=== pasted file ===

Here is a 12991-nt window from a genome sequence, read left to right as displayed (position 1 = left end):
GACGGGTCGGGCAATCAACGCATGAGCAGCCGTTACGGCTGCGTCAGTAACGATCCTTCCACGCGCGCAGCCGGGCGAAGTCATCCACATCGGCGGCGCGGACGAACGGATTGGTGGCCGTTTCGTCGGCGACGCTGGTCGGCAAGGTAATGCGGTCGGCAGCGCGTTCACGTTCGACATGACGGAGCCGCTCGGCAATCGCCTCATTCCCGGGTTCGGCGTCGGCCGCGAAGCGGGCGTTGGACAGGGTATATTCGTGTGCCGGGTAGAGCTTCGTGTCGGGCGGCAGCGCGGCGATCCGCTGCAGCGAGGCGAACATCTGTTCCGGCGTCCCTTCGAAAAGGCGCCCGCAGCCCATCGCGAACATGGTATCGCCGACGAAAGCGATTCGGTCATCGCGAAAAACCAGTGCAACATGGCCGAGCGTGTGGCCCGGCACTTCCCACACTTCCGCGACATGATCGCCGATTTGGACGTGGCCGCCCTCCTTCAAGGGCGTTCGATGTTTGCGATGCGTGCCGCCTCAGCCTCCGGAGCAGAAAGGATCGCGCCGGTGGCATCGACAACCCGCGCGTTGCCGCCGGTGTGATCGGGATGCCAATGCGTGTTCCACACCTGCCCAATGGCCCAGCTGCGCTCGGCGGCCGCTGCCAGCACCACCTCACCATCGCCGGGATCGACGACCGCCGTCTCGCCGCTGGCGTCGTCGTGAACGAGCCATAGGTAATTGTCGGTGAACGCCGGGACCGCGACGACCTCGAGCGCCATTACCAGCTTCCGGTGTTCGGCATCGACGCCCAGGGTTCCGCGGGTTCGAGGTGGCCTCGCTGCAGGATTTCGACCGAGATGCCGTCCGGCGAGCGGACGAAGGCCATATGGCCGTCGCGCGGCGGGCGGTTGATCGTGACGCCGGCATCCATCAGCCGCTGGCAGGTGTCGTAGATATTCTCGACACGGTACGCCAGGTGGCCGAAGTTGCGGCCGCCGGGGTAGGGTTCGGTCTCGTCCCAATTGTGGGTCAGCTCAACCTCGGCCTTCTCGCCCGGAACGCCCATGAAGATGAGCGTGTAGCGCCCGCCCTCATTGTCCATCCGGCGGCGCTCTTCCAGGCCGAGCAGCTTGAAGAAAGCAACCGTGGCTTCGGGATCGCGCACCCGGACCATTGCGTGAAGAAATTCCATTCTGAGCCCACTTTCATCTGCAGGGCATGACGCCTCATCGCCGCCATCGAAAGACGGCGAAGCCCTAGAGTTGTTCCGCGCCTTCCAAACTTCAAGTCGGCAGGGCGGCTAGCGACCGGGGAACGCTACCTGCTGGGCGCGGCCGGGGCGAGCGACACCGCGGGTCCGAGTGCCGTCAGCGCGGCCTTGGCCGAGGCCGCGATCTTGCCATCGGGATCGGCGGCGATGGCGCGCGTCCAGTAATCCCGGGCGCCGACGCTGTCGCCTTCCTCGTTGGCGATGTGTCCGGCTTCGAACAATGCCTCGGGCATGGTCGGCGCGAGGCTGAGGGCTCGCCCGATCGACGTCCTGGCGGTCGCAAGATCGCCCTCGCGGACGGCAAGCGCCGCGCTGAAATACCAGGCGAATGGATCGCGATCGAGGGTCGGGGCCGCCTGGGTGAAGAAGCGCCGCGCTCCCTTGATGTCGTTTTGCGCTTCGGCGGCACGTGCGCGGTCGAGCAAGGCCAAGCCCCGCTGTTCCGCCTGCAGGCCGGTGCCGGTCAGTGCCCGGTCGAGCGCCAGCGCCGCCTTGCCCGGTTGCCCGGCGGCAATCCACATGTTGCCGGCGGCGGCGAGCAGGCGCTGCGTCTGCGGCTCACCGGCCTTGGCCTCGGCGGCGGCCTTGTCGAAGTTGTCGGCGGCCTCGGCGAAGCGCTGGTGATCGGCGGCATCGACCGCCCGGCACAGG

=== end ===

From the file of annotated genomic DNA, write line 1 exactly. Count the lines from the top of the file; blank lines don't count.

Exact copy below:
Here is a 12991-nt window from a genome sequence, read left to right as displayed (position 1 = left end):